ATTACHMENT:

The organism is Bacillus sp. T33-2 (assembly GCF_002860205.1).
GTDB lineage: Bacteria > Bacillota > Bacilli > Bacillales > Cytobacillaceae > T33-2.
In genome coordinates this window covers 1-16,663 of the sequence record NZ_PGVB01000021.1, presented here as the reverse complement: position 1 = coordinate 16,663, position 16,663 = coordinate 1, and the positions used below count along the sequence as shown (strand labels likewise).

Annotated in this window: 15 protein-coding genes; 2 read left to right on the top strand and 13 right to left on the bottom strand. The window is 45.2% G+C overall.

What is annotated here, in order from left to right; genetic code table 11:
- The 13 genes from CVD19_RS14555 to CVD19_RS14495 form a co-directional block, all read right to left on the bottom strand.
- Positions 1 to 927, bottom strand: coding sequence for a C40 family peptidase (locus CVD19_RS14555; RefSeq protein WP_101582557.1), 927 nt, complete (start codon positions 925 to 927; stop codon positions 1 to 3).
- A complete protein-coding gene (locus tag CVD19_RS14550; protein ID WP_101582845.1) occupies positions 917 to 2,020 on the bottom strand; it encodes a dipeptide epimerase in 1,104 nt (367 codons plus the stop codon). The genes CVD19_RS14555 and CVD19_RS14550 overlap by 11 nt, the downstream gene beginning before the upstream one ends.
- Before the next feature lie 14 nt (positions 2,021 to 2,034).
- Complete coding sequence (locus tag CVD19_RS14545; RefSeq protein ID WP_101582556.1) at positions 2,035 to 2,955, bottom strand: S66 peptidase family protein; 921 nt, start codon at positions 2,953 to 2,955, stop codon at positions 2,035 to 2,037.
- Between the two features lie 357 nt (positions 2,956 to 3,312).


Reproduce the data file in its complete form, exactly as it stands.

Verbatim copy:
The organism is Bacillus sp. T33-2 (assembly GCF_002860205.1).
GTDB lineage: Bacteria > Bacillota > Bacilli > Bacillales > Cytobacillaceae > T33-2.
In genome coordinates this window covers 1-16,663 of the sequence record NZ_PGVB01000021.1, presented here as the reverse complement: position 1 = coordinate 16,663, position 16,663 = coordinate 1, and the positions used below count along the sequence as shown (strand labels likewise).

Annotated in this window: 15 protein-coding genes; 2 read left to right on the top strand and 13 right to left on the bottom strand. The window is 45.2% G+C overall.

What is annotated here, in order from left to right; genetic code table 11:
- The 13 genes from CVD19_RS14555 to CVD19_RS14495 form a co-directional block, all read right to left on the bottom strand.
- Positions 1 to 927, bottom strand: coding sequence for a C40 family peptidase (locus CVD19_RS14555; RefSeq protein WP_101582557.1), 927 nt, complete (start codon positions 925 to 927; stop codon positions 1 to 3).
- A complete protein-coding gene (locus tag CVD19_RS14550; protein ID WP_101582845.1) occupies positions 917 to 2,020 on the bottom strand; it encodes a dipeptide epimerase in 1,104 nt (367 codons plus the stop codon). The genes CVD19_RS14555 and CVD19_RS14550 overlap by 11 nt, the downstream gene beginning before the upstream one ends.
- Before the next feature lie 14 nt (positions 2,021 to 2,034).
- Complete coding sequence (locus tag CVD19_RS14545; RefSeq protein ID WP_101582556.1) at positions 2,035 to 2,955, bottom strand: S66 peptidase family protein; 921 nt, start codon at positions 2,953 to 2,955, stop codon at positions 2,035 to 2,037.
- Between the two features lie 357 nt (positions 2,956 to 3,312).